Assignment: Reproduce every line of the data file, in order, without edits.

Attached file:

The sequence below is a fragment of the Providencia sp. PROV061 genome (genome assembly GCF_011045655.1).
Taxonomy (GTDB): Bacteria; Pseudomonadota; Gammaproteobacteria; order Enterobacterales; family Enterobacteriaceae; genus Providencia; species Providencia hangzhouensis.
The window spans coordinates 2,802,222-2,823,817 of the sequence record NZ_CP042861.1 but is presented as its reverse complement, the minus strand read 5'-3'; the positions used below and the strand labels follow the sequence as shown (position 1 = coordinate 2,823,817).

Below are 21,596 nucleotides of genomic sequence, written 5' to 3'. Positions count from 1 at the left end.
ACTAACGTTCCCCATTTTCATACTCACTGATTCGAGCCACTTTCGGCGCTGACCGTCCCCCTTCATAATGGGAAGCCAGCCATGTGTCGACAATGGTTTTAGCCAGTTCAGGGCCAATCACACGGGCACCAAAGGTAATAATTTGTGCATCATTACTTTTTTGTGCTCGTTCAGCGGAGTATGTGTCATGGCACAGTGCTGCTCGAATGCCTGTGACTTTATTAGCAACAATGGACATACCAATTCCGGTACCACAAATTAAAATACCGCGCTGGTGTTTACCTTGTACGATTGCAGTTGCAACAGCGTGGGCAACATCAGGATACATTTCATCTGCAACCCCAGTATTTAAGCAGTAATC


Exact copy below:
The sequence below is a fragment of the Providencia sp. PROV061 genome (genome assembly GCF_011045655.1).
Taxonomy (GTDB): Bacteria; Pseudomonadota; Gammaproteobacteria; order Enterobacterales; family Enterobacteriaceae; genus Providencia; species Providencia hangzhouensis.
The window spans coordinates 2,802,222-2,823,817 of the sequence record NZ_CP042861.1 but is presented as its reverse complement, the minus strand read 5'-3'; the positions used below and the strand labels follow the sequence as shown (position 1 = coordinate 2,823,817).

Below are 21,596 nucleotides of genomic sequence, written 5' to 3'. Positions count from 1 at the left end.
ACTAACGTTCCCCATTTTCATACTCACTGATTCGAGCCACTTTCGGCGCTGACCGTCCCCCTTCATAATGGGAAGCCAGCCATGTGTCGACAATGGTTTTAGCCAGTTCAGGGCCAATCACACGGGCACCAAAGGTAATAATTTGTGCATCATTACTTTTTTGTGCTCGTTCAGCGGAGTATGTGTCATGGCACAGTGCTGCTCGAATGCCTGTGACTTTATTAGCAACAATGGACATACCAATTCCGGTACCACAAATTAAAATACCGCGCTGGTGTTTACCTTGTACGATTGCAGTTGCAACAGCGTGGGCAACATCAGGATACATTTCATCTGCAACCCCAGTATTTAAGCAGTAATC